ん Complain!


#1

A little topic, just to pour out my frustration!
Is it a problem of mine or a common one to miss word readings due to ん being automatically attached to the following vowel?!?
I now this is how the IME usually works, but is always frustrating to speed through words you perfectly know and got them wrong because there is a vowel after the ん that transform in the composite stuff (な、に、ぬ、ね、の)
Thanks for the understanding :smiley:


#2

Yup, I think everyone is annoyed by this, in the beginning at least. Personally, I got used to always type ん by pressing n twice regardless if it’s needed in the particular word. Still get it wrong sometimes though.


#3

This. You can always use a script to cancel the “typos” as long as you honestly know the right answer. IME uses the same thing for ん so for those of you who want to be able to write in Japanese digitally, it is worth getting used to as soon as possible.


#4

This is the most important part.

@ilsaggionauros Ignoring these kinds of typos is a bad idea because you’re training your brain to type Japanese incorrectly. Unfortunately, you just need to learn to type n twice to convert to ん immediately.


#5

Sometimes I ennd up doing this in English.


#6

I perfectly know how it works and i have no problem writing in Japanese in normal condition, is just annoying when I “lose” words I know because i miss-pressed N the second time (sometimes it happen also with っ) .
Thanks for the suggestions anyway :smiley:


#7

I’ve gotten used to this and I know it’s necessary, but let me tell you, I’m glad I’ve burned 女 now. It’s very unnatural to type three ns in a row.


#8

An option that you may consider is changing the input method in your IME. Google IME for example allows you the option to type a single key stroke kana.

It’s not used very often, but I thought I would mention it.

untitled


#9

Although I was done with WK before I discovered it (or before it existed?), [Double Check] script lets you retype things instead of just marking them right or wrong. (or, rather, in addition to the option of marking them right or wrong).

[Standard disclaimer: only use for genuine typos!]


#10

Yeah, it’s annoying, but what gets me is a little different. It’s when the ん is followed by one of the な series characters, like おんな. Occasionally I’ll slip and only hit the n ket twice instead of thrice.


#11

I also got used to typing double “n” whenever I know it’s a consonant. But I also always have my pinkie ready to hit ESC to ignore when I need to get reviews done quickly. If I know I made a typo, I don’t even check it, I just re-type. If I still get it wrong then I read.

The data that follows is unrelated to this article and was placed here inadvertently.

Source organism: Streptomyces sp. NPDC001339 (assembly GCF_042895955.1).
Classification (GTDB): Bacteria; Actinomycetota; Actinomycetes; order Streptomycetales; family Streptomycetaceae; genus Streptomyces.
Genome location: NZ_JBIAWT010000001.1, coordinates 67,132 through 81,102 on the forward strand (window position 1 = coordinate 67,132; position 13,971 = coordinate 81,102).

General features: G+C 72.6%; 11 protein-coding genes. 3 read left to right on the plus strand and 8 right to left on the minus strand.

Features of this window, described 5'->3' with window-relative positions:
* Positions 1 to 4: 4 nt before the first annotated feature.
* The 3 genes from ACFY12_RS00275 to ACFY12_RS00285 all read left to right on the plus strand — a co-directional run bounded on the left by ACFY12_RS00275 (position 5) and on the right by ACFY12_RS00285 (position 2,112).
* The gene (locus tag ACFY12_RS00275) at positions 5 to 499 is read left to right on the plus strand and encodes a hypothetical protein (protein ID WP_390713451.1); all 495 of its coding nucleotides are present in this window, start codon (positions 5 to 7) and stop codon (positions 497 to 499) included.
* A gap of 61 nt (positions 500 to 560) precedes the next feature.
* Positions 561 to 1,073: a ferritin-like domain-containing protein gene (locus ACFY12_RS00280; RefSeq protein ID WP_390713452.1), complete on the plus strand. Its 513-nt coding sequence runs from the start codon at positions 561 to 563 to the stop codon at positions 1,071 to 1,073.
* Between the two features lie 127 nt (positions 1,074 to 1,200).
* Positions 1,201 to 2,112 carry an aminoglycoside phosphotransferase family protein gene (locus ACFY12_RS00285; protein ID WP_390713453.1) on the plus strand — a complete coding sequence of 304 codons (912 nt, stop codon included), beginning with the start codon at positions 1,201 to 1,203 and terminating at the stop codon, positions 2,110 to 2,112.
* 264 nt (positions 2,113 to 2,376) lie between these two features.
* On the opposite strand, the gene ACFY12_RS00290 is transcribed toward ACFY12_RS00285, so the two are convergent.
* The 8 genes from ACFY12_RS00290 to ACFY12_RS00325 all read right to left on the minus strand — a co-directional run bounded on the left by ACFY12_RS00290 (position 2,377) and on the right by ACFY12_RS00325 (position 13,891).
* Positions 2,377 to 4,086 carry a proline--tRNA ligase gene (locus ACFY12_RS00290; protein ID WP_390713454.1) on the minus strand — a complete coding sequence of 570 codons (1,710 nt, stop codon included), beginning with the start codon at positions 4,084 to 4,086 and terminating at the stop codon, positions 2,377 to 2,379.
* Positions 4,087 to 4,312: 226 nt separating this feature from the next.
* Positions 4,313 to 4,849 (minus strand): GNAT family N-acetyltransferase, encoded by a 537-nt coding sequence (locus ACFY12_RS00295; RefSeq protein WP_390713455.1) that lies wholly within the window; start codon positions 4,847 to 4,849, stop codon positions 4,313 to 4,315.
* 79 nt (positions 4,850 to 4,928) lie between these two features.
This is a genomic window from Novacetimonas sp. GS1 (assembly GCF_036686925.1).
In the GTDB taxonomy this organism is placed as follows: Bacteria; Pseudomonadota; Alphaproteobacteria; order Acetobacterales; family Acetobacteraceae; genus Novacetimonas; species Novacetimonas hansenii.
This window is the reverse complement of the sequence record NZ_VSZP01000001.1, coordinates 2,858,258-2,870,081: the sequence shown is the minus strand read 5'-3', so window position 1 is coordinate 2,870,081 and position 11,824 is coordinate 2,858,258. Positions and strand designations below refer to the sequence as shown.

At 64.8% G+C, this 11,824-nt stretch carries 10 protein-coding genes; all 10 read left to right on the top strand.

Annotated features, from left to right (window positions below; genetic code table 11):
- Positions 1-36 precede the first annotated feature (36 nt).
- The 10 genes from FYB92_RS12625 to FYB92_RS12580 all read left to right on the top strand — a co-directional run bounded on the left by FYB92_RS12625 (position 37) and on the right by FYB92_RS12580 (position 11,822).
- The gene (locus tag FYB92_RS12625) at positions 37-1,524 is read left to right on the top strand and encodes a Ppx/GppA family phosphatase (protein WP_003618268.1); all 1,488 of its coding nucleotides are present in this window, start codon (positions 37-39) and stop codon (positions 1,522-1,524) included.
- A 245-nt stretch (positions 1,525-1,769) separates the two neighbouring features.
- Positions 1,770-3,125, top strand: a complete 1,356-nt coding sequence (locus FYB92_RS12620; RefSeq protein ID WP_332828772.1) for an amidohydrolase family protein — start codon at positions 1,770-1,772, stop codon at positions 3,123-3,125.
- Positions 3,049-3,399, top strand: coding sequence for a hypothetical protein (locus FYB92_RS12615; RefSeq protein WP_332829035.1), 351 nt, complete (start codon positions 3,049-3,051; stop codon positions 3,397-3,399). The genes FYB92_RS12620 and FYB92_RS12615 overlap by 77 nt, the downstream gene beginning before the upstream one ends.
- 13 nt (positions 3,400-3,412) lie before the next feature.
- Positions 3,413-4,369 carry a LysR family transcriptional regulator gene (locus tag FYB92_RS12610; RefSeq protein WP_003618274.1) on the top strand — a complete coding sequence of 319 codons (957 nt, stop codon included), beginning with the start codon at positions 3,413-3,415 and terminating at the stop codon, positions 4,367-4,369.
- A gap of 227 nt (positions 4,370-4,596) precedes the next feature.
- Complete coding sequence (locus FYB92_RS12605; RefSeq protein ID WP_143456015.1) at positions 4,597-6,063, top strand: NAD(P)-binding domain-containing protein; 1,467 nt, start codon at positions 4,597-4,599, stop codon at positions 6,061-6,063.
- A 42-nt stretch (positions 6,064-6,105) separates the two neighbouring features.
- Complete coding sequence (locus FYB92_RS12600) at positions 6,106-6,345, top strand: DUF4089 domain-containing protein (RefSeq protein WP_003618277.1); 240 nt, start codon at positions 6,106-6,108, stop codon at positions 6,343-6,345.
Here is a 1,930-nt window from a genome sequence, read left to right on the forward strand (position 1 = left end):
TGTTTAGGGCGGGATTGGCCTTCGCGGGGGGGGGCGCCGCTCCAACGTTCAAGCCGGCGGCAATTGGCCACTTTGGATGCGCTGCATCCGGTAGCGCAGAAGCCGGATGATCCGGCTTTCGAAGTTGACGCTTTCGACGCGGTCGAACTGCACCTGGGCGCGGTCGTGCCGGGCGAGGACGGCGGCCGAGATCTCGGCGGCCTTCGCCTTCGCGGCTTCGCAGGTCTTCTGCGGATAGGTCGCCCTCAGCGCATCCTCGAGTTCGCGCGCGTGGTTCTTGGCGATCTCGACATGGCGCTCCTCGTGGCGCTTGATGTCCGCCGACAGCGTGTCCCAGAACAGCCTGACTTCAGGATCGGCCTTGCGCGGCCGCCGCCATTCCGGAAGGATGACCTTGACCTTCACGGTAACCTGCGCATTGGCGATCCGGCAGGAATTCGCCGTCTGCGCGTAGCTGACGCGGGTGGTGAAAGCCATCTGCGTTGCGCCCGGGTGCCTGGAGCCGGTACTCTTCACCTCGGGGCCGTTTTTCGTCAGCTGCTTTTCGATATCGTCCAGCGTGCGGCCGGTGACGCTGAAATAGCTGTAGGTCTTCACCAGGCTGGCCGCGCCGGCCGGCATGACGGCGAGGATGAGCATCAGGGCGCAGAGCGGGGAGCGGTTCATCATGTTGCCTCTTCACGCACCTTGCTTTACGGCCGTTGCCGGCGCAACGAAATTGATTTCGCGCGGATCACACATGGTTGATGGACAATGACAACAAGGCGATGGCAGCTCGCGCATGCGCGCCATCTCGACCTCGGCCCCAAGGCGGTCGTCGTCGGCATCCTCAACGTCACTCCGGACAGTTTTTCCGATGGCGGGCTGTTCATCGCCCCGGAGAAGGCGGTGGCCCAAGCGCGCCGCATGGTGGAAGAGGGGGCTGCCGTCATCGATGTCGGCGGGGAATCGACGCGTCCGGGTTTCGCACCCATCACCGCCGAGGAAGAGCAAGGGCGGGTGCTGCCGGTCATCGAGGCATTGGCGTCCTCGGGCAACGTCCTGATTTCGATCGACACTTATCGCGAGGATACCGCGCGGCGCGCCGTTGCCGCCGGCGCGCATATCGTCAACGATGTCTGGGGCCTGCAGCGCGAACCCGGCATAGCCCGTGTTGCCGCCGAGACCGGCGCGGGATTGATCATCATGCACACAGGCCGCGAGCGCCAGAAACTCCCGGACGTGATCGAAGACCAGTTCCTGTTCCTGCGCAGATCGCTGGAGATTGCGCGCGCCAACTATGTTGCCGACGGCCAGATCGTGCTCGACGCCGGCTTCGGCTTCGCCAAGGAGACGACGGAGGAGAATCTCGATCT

Re-order script + ignore script + next item when correct script = time savers.


#12

It’s something you definitely have to get used to! I haven’t gotten the ん wrong yet because I had to type out a lot of Japanese back in university. Practice makes perfect! You can do it!


#13

Aaa I’ve definitely done this a lot. I’ll also get things wrong for doubling the n in the english meanings too sdfghjk It’s just one of those things you’ve gotta get used to, but I do “ignore” them when I get reviews wrong over something like that.


#14

Sometimes I make typos, but then I do this magic thing where I actually look at what I’m typing, then I fix it. Judging by how consistent this complaint is, I must be some kind of super genius.


#15

Please teach me Syphus先生!


#16

Proofreading? Ain’t nobody got time fo’ dat.


#17

Ya just gotta think of it like zombie killing- aways double tap!

I’m past being annoyed at the N dilemma. Nowadays I’m annoyed at mnemonics that are the same but spelt differently like toe = とお and とう or two = つう and つ. I’m also real angry at げつ versus がつ, especially cos in one review session I had 毎月 and 何月 and getting one wrong made me second guess the other.


#18

I just messed up on こんにちは a few minutes ago because I didn’t type 3 n’s in a row!

arrrrrrgh I’ve been typing in Japanese for like 3 years so I should know better by now. I just need to slow down and not get into the groove of typing my answer and hitting enter automatically without checking my work.


#19

Ooo, and the number of times he uses the jo staff weapon as a mnemonic for じょ, even though the weapon’s actual name is じょう.